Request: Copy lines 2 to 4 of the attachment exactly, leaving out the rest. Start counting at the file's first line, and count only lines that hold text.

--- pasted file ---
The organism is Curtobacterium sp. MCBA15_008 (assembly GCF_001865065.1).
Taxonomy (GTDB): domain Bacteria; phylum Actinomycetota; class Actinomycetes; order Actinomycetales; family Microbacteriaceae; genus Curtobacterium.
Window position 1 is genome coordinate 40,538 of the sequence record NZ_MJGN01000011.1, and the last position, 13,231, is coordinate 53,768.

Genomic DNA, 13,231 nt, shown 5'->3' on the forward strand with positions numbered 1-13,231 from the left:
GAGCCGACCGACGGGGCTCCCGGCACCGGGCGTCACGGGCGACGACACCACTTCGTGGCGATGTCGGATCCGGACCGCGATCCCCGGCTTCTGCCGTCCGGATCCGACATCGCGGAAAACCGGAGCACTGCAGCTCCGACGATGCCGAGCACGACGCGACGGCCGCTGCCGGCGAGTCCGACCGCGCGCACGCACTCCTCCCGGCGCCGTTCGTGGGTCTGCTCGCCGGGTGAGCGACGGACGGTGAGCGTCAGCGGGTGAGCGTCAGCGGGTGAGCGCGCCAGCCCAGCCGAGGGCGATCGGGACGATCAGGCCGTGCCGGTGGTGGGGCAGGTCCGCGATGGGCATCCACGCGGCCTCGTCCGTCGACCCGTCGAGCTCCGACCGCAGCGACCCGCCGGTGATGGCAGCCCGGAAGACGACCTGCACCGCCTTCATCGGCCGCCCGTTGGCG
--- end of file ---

Taxonomy (GTDB): domain Bacteria; phylum Actinomycetota; class Actinomycetes; order Actinomycetales; family Microbacteriaceae; genus Curtobacterium.
Window position 1 is genome coordinate 40,538 of the sequence record NZ_MJGN01000011.1, and the last position, 13,231, is coordinate 53,768.

Genomic DNA, 13,231 nt, shown 5'->3' on the forward strand with positions numbered 1-13,231 from the left: